Our museums remain closed due to COVID-19. While LA County Public Health has entered Phase 3 of the Roadmap to Recovery, allowing for the reopening of museums on June 12, our museums are still slowly welcoming back staff and are in the process of planning for new health and safety protocols in our galleries and gardens. Therefore, we will not be reopening until later in the summer. Sign up here to be the first to know when we will safely re-open to the public and in the meantime, stay connected from home.

Chill Out With Tallulah the Skink

Her friends call her Lulu

Tallulah the Solomon Island Skink with her tongue out

You can tell just by looking at Tallulah that she's not like those other skinks. Native Californian skinks have long snaky bodies, smooth scales, and tiny feet; perfect for scuttling under forest leaves and hiding under rocks. With her gorgeous bumpy scales and impressive size, Tallulah is built for life in her native Solomon Islands, an archipelago off the coast of Papua New Guinea.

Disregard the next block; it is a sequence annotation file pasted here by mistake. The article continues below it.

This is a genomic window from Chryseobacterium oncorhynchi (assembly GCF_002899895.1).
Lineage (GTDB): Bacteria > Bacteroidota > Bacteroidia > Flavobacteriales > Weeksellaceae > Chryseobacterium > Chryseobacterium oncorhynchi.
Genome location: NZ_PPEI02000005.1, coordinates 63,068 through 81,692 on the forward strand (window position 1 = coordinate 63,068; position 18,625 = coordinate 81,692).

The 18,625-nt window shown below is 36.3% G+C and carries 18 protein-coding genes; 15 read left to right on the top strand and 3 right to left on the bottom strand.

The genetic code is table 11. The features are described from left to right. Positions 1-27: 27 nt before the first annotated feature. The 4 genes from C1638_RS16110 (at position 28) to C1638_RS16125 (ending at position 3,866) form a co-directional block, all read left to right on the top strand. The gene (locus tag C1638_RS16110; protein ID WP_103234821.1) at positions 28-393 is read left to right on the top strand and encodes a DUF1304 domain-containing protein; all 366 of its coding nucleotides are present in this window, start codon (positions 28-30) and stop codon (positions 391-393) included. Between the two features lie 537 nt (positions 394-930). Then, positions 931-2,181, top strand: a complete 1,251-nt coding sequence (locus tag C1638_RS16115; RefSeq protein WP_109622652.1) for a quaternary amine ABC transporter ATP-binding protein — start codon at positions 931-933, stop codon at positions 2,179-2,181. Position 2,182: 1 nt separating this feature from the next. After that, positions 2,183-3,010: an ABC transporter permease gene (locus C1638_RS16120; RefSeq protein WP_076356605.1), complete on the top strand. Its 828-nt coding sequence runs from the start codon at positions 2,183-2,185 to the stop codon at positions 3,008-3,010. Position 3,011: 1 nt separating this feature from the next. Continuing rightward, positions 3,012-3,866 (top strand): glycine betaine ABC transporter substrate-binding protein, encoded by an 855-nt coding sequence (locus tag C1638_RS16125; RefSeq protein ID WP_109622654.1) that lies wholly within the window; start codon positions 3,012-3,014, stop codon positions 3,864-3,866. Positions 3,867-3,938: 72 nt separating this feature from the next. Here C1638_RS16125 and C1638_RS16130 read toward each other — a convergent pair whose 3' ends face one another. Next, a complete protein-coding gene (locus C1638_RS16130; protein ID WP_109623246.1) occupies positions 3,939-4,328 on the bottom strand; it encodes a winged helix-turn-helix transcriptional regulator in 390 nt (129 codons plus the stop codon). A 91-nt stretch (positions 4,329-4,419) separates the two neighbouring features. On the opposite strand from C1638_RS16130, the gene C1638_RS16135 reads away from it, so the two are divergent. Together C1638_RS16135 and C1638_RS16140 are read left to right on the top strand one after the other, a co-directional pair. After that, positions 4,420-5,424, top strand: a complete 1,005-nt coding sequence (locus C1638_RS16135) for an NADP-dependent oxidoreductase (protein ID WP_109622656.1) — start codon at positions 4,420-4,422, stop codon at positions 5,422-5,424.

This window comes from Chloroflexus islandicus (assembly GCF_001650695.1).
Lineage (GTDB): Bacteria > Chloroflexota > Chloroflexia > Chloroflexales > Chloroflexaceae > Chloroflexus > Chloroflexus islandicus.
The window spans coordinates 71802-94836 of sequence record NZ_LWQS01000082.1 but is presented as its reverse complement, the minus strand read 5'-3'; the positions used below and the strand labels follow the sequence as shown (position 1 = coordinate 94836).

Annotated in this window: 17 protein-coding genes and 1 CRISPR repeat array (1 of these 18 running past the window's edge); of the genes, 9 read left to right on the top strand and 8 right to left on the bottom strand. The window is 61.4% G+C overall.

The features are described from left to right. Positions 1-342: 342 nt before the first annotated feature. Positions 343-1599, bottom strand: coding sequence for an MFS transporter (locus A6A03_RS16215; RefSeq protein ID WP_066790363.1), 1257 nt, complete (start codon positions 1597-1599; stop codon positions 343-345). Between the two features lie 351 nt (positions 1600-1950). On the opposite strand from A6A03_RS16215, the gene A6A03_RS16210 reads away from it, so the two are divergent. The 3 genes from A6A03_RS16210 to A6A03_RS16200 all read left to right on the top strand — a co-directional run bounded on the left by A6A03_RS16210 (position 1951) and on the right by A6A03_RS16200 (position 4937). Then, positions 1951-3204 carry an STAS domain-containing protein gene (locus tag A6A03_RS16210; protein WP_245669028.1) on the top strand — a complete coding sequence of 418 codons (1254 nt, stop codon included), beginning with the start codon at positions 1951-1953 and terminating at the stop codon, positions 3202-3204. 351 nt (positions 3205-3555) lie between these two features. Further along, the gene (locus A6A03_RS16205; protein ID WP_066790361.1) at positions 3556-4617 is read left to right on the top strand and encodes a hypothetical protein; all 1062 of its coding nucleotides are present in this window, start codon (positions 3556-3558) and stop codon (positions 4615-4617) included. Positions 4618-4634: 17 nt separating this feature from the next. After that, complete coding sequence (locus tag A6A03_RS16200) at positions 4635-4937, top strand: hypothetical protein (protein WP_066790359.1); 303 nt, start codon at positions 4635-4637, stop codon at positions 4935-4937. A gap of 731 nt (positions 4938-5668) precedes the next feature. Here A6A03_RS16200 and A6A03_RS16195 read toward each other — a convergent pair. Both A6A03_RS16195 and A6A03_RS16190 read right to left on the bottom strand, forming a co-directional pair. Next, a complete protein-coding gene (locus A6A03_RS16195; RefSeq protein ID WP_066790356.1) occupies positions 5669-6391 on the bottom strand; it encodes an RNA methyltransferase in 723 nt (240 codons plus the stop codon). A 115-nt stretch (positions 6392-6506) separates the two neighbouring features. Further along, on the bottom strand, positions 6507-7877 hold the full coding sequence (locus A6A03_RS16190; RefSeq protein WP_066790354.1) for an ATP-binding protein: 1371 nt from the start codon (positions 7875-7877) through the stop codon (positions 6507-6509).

Tallulah the Solomon Island Skink Looking Up
Size, color and scale texture set Tallulah apart from Californian skinks
Deniz Durmus

So what kind of life would she lead in the wild? One big hint is her crypsis: her lovely brown and yellow coloration makes a great camouflage for life in the trees. Predators would have a hard time telling the difference between bark, leaves and lizard, especially one as chill as Tallulah. From her tiny teeth to her prehensile tail, this skink is full of fascinating surprises.

So check out this video from our own Live Animals crew, and get to know NHM's favorite lizard. You can even call her Lulu.